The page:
Home / Insights / Blog / Legal issues which may arise where a director or shareholder dies

Legal issues which may arise where a director or shareholder dies

Legal issues which may arise where a director or shareholder dies

“In this world nothing can be said to be certain, except death and taxes.”

(Benjamin Franklin)

Why is succession planning so important?

Though death is one of the only certainties, some companies are still failing to put succession plans in place to counter the serious and adverse consequences, which can arise on the unexpected death of one of its shareholders who is also a director (a key employee). On the death such shareholder-director the following issues can arise and will need to be dealt with in order to best deal with the situation for both the company and the deceased’s family:-

Directors loans made to the company?

In private companies it is common for shareholders to make directors loans to the company. These loans are not always documented which can cause disagreement over repayment as well as the rate of interest to be charged until repayment.

Repayment of company’s bank overdraft and/or loans?

The directors, in respect of the company’s borrowing facilities, may have given personal guarantees. Death of a guarantor may trigger a repayment obligation. If the company is unable to renegotiate the borrowing facilities and cannot repay the bank, then the guarantees might be recalled. In these circumstances the deceased’s guarantee is payable by his/her estate and could add hardship to next of kin.

Loss of profit

The death or diagnosis of a serious illness of a director who has effectively been a “key” employee can lead to a loss of profit. The deceased may have had a large client base, and on his death his clients might decide not to stay with the company. The likely result would be an immediate drop in sales and consequently a drop in profits. This could lead to a significant amount of stress on other members of the workforce and damage to confidence and service delivery. All this could a dramatic effect on the company’s bottom line.


The loss of a key person will need time and effort to fill the void. There will also be a time lag having found a replacement to ensure he is fully up to speed and as effective as the person they have replaced; there can also be considerable recruitment fees involved.

What happens to the deceased’s shareholding?

In the absence of any agreement providing otherwise any, shares held by the deceased will pass under the terms of his or her Will (assuming he/she has a Will) to the named beneficiaries. This could mean the surviving shareholders find themselves with the deceased’s spouse holding a significant shareholding in the company, entitled to equal dividends – despite not playing a part in the running of the business. One way to deal with this would be to offer to buy the shares from the deceased’s spouse at market value. However, it is worth remembering that in the absence of any agreement to the contrary, if the shares are a minority holding, the value of the shareholding will be materially discounted.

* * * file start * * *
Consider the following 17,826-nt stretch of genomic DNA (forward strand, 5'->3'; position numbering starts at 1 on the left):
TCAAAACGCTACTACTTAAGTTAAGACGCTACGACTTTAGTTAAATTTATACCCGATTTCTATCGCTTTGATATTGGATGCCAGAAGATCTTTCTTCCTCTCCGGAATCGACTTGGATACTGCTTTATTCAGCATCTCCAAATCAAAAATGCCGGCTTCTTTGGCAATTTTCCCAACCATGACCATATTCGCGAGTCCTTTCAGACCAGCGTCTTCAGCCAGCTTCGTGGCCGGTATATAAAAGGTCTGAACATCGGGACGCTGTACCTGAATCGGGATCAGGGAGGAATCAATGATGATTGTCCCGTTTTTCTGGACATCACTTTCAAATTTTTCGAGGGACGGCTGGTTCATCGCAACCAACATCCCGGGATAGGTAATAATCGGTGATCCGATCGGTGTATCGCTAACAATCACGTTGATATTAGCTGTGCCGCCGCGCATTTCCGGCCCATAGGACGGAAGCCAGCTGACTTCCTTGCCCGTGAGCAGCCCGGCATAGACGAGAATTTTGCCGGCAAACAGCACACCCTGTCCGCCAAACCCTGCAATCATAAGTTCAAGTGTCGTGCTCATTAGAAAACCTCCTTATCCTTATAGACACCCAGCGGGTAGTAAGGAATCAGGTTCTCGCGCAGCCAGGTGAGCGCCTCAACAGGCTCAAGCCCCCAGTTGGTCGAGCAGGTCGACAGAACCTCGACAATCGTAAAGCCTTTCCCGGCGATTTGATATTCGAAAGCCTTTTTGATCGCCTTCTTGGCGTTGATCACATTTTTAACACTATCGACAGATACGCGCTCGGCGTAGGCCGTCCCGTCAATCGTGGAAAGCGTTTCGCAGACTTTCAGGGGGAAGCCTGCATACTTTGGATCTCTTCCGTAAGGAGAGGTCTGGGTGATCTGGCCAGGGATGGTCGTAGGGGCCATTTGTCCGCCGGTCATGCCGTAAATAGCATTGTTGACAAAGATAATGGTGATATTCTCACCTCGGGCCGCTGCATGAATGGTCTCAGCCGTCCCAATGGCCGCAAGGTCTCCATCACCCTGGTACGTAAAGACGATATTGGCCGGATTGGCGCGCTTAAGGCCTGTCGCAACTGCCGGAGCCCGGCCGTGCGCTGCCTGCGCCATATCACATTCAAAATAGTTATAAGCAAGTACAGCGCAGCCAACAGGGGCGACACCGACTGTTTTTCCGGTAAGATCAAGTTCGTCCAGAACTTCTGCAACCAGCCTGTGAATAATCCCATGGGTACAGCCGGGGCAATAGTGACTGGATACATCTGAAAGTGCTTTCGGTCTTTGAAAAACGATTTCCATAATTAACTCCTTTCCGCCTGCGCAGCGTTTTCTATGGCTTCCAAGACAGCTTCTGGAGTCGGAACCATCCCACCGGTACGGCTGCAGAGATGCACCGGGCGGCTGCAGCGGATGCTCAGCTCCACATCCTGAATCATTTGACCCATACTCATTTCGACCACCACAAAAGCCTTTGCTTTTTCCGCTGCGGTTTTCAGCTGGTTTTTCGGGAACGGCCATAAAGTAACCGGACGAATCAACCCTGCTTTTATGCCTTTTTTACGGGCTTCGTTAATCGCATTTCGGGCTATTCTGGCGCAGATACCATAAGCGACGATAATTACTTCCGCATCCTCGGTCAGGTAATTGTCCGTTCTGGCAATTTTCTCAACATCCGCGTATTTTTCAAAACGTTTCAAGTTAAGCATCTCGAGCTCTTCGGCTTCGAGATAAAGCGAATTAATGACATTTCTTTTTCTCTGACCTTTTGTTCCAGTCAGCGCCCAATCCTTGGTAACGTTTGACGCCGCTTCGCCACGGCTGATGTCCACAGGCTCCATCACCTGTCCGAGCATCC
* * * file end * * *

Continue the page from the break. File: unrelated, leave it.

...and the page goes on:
How to plan ahead to minimise or avoid these risks?

All of these issues can be planned for to ensure that both the company and the bereaved family are shielded from adverse financial consequences. Succession planning will involve putting in place business protection insurance (Key Man and Shareholder Protection; Business Loan Protection; Life Insurance) as well as a shareholders’ agreement.


The company can take out Key Man life insurance on the lives of its shareholders for a sum assured sufficient to cover: possible liabilities to the bank; the likely loss of profit; costs of recruiting a replacement. The surviving shareholders can also take out Life Cover along with the beneficiaries. In the event of death of a shareholder the surviving shareholders will be put in funds to pay full value to the heirs of the deceased shareholder for their shares in the company. It will also be worthwhile obtaining critical illness cover, which will allow the business to continue to pay a director or shareholders should they be unable to work due to a serious illness.

Shareholders agreements

The shareholders should enter into a shareholders agreement, which should address what will happen in the event of death. Provision should be made in the agreement for beneficiaries to have the option of selling their shares to the surviving shareholders who will be obligated to buy the shares from the beneficiaries; provision should also be made for the surviving shareholders the option to request the beneficiaries to sell their shares to the surviving shareholders. These options should be carefully drafted to ensure that minimal tax is payable.

The shareholders agreement should also provide that that there is no discounting the value of a minority shareholding. Prior to entering into a shareholders agreement, the company’s articles of association should be reviewed to ensure there are no conflicting provisions.

Keeping things under review

Once in place the arrangements should be reviewed regularly to ensure they are still adequate. For those who have such arrangements already in place now is the time to re-visit what may have been in place for a number of years.

Contact our corporate and commercial law experts today

To speak to one of our corporate or commercial solicitors please call us today on 01895 207973 or email corporate@ibblaw.co.uk. Alternatively please visit www.ibblaw.co.uk/service/corporate-and-commercial for more information on how we can help you with succession planning for your business.